Provided by: util-linux_2.37.2-4ubuntu3_amd64 bug


       lslogins - display information about known users in the system


       lslogins [options] [-s|-u[=UID]] [-g groups] [-l logins] [username]


       Examine the wtmp and btmp logs, /etc/shadow (if necessary) and /passwd and output the
       desired data.

       The optional argument username forces lslogins to print all available details about the
       specified user only. In this case the output format is different than in case of -l or -g
       and unknown is username reported as an error.

       The default action is to list info about all the users in the system.


       Mandatory arguments to long options are mandatory for short options too.

       -a, --acc-expiration
           Display data about the date of last password change and the account expiration date
           (see shadow(5) for more info). (Requires root privileges.)

       --btmp-file path
           Alternate path for btmp.

       -c, --colon-separate
           Separate info about each user with a colon instead of a newline.

       -e, --export
           Output data in the format of NAME=VALUE.

       -f, --failed
           Display data about the users' last failed login attempts.

       -G, --supp-groups
           Show information about supplementary groups.

       -g, --groups=groups
           Only show data of users belonging to groups. More than one group may be specified; the
           list has to be comma-separated. Unknown group names are ignored.

           Note that relation between user and group may be invisible for primary group if the
           user is not explicitly specify as group member (e.g., in /etc/group). If the command
           lslogins scans for groups than it uses groups database only, and user database with
           primary GID is not used at all.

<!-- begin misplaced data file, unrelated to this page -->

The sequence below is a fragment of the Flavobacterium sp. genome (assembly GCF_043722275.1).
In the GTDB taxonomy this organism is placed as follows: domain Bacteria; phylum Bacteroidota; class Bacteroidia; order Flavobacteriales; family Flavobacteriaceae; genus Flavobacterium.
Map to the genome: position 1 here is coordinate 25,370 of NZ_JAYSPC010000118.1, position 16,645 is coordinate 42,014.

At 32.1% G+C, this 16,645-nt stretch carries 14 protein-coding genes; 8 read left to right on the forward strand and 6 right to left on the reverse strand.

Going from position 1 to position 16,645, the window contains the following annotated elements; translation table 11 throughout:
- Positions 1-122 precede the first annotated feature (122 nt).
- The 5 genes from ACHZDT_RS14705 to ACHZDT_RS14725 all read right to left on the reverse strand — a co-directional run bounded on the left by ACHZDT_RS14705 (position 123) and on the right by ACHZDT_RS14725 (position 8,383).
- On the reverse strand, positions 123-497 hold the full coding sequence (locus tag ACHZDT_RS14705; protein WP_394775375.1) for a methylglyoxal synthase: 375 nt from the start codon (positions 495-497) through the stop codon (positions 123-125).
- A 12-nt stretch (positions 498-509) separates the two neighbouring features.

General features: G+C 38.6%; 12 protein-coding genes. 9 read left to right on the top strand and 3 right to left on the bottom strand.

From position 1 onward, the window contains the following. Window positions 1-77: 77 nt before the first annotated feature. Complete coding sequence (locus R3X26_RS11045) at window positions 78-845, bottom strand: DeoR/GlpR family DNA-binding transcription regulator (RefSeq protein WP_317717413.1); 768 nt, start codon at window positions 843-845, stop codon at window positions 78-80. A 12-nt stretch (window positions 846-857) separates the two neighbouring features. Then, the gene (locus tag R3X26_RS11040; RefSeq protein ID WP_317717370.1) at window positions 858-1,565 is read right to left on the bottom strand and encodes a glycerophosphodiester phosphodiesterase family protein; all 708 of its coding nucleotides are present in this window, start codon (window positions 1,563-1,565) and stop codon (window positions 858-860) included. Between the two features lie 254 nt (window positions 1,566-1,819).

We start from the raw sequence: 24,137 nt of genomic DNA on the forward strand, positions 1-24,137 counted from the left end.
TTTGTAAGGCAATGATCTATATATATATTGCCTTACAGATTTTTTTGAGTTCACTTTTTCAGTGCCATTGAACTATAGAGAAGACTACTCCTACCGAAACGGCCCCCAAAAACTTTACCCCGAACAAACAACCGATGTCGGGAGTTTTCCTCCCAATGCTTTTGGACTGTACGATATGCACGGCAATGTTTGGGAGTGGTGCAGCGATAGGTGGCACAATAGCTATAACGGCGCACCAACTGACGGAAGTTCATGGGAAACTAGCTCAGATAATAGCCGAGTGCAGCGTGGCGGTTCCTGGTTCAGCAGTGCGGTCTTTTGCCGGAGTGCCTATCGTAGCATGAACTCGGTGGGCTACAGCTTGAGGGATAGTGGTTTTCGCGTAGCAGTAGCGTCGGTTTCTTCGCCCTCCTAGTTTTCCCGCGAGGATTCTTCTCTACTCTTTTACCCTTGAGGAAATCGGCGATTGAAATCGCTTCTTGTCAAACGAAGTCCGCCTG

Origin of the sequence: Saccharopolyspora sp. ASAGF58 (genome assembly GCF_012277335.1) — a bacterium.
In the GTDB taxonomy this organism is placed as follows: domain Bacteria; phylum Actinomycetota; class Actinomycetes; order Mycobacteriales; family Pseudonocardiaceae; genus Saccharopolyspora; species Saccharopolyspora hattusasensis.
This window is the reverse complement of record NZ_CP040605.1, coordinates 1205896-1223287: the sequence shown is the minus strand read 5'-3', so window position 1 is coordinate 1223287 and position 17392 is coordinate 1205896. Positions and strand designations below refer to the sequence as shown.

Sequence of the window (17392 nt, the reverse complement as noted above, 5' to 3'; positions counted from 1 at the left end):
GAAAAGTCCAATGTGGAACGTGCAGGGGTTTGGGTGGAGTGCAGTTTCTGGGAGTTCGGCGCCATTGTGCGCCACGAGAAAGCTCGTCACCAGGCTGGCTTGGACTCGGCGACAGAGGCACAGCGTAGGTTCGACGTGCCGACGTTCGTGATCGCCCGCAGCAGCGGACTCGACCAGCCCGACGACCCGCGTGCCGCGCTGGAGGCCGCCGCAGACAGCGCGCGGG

-h, --help
           Display help information and exit.

       -L, --last
           Display data containing information about the users' last login sessions.

       -l, --logins=logins
           Only show data of users with a login specified in logins (user names or user IDS).
           More than one login may be specified; the list has to be comma-separated. Unknown
           login names are ignored.

       -n, --newline
           Display each piece of information on a separate line.

           Do not print a header line.

           Don’t truncate output.

       -o, --output list
           Specify which output columns to print. The default list of columns may be extended if
           list is specified in the format +list.

           Output all available columns. --help to get a list of all supported columns.

       -p, --pwd
           Display information related to login by password (see also -afL).

       -r, --raw
           Raw output (no columnation).

       -s, --system-accs
           Show system accounts. These are by default all accounts with a UID between 101 and 999
           (inclusive), with the exception of either nobody or nfsnobody (UID 65534). This
           hardcoded default may be overwritten by parameters SYS_UID_MIN and SYS_UID_MAX in the
           file /etc/login.defs.

       --time-format type
           Display dates in short, full or iso format. The default is short, this time format is
           designed to be space efficient and human readable.

       -u, --user-accs
           Show user accounts. These are by default all accounts with UID above 1000 (inclusive),
           with the exception of either nobody or nfsnobody (UID 65534). This hardcoded default
           maybe overwritten by parameters UID_MIN and UID_MAX in the file /etc/login.defs.

       -V, --version
           Display version information and exit.

       --wtmp-file path
           Alternate path for wtmp.

       --lastlog path
           Alternate path for lastlog(8).

       -Z, --context
           Display the users' security context.

       -z, --print0
           Delimit user entries with a nul character, instead of a newline.


           if OK,

           if incorrect arguments specified,

           if a serious error occurs (e.g., a corrupt log).


       The default UID thresholds are read from /etc/login.defs.


       The lslogins utility is inspired by the logins utility, which first appeared in FreeBSD


       Ondrej Oprala <>, Karel Zak <>


       group(5), passwd(5), shadow(5), utmp(5)


       For bug reports, use the issue tracker at


       The lslogins command is part of the util-linux package which can be downloaded from Linux
       Kernel Archive <>.